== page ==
Sunday, 29 November 2009

Riau Tribal Elder Cries Betrayal as Bulldozers Move In

November 29, 2009

Budi Otmansyah The Jakarta Globe

A man walking across a destroyed forest in Pelalawan, Riau. The government’s upcoming participation in the UN conference for climate change in Copenhagen, Denmark, in December this year has thrown the spotlight on the massive deforestation taking place in parts of Riau, including those areas designated as protected. (Antara Photo) CLICK HERE TO SEE THE PHOTO

Riau Tribal Elder Cries Betrayal as Bulldozers Move In

Rakit Kulim, Riau. The destruction of some 1,800 hectares of tribal forest belonging to the Talang Mamak tribe of Riau was a betrayal of his people and the environment, a tribe leader says.

“I am deeply disappointed. I resent this situation. [The government] knows we’re illiterate and they think they can fool us just like that,” Patih Laman, the chief of Talang Mamak tribe, said during an interview at his house in Sungai Elok, Indragiri Hulu, over the weekend.

He claimed that the forest, acknowledged as a protected forest in a certificate Laman received from former president Megawati Sukarnoputri in 2003, has been partially converted into oil palm plantations, while parts have been abandoned after the trees were felled.

Laman claimed that while presenting the Kalpataru Award for his extraordinary undertakings in environmental conservation in June 2003, Megawati acknowledged the tribal control of the forest and in 2007 a joint decree signed by the head of Indragiri Hulu district, Thamsir Rahman, and the head of Indragiri Hulu Legislative Council, H. Marpolli, confirmed the tribe’s possession of the forest.

The Kalpataru is a government award presented to people or communities that have worked to preserve their environment.

“Suddenly in 2008, bulldozers started to arrive and began clearing our tribal forest. My opposition was met with death threats, but I’m not afraid to die,” the 90-year old man said.

Laman said the Talang Mamaks have refused to be provoked into settling the issue through violence.

“I have raised the issue with the district head, but what did they do? They remained quiet about it. Maybe it will take a Talang Mamak to die as a martyr to resolve this issue,” he said.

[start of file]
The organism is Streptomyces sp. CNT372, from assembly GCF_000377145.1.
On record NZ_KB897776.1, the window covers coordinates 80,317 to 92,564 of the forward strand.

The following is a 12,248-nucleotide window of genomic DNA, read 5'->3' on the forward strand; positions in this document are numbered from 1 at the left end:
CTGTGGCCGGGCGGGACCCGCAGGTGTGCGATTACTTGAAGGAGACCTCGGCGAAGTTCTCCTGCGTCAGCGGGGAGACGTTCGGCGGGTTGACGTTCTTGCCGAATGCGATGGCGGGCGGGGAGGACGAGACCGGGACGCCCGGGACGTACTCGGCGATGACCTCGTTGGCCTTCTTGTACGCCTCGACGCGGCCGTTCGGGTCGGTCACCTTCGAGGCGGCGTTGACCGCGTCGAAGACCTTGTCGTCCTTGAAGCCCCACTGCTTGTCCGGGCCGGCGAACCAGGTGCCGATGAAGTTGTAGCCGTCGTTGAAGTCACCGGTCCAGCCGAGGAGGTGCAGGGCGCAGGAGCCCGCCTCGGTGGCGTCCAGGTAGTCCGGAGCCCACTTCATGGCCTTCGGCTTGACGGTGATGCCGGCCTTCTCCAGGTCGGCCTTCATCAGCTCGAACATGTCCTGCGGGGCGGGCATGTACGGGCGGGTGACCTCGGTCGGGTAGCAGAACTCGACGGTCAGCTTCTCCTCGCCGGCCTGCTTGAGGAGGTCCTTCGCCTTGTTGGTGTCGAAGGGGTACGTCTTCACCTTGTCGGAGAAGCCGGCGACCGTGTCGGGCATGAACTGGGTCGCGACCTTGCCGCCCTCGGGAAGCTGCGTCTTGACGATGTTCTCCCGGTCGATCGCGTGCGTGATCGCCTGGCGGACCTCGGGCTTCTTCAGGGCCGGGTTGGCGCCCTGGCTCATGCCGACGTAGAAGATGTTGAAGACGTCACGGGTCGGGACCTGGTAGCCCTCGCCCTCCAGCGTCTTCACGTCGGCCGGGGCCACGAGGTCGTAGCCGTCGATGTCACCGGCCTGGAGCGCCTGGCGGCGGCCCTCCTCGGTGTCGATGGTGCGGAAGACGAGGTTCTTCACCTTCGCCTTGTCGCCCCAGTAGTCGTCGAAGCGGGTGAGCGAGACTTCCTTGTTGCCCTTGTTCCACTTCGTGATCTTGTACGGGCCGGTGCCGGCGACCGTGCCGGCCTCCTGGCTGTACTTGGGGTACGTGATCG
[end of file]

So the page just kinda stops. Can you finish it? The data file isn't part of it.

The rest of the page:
The father of four said he had no other choice but to accept the situation and that the last step he would take was to return the Kalpataru Award. “I am going to return the award to the president. What’s the use of hanging on to it if the tribal forests are gone.”

Kabuk, the chief of the Talang Mamak tribal council, said the local government had deliberately sold their ancestral land to Javanese and Batak ethnic groups.

“It is the newcomers who will be asked to manage the oil palm plantations and the profits are split between the owner and officials,” Kabuk said.

The practice, according to Laman, has threatened the way of life of Talang Mamak people who earn a living by hunting and growing rubber trees.

Meanwhile, Gunduk, head of Durian Cacar hamlet in Indragiri, said at least 1,300 Talang Mamak people were living in the buffer zone of the Bukit Tiga Puluh National Park.

According to Gunduk, they had refused to leave their forest despite a government campaign to move them to urban areas.

“We will never leave the graves of our ancestors. The Talang Mamak will never give up the forest because we have an oath to guard it for the Sultan of Indragiri,” Gunduk said.

Afdhal Mahyuddin, editor of World Wild Fund for Nature Eyes on the Forest in Riau, said that it was estimated that 2,000 hectares of tribal forest belonging to the Mamak people had been cleared in 2009. The land is a protected area in the buffer zone of the Bukit Tiga Puluh National Park. “Sumatran tigers, elephants, bears and deer populations live in the area. Losses here may threaten the future of the Bukit Tiga Puluh National Park,” Mahyuddin said.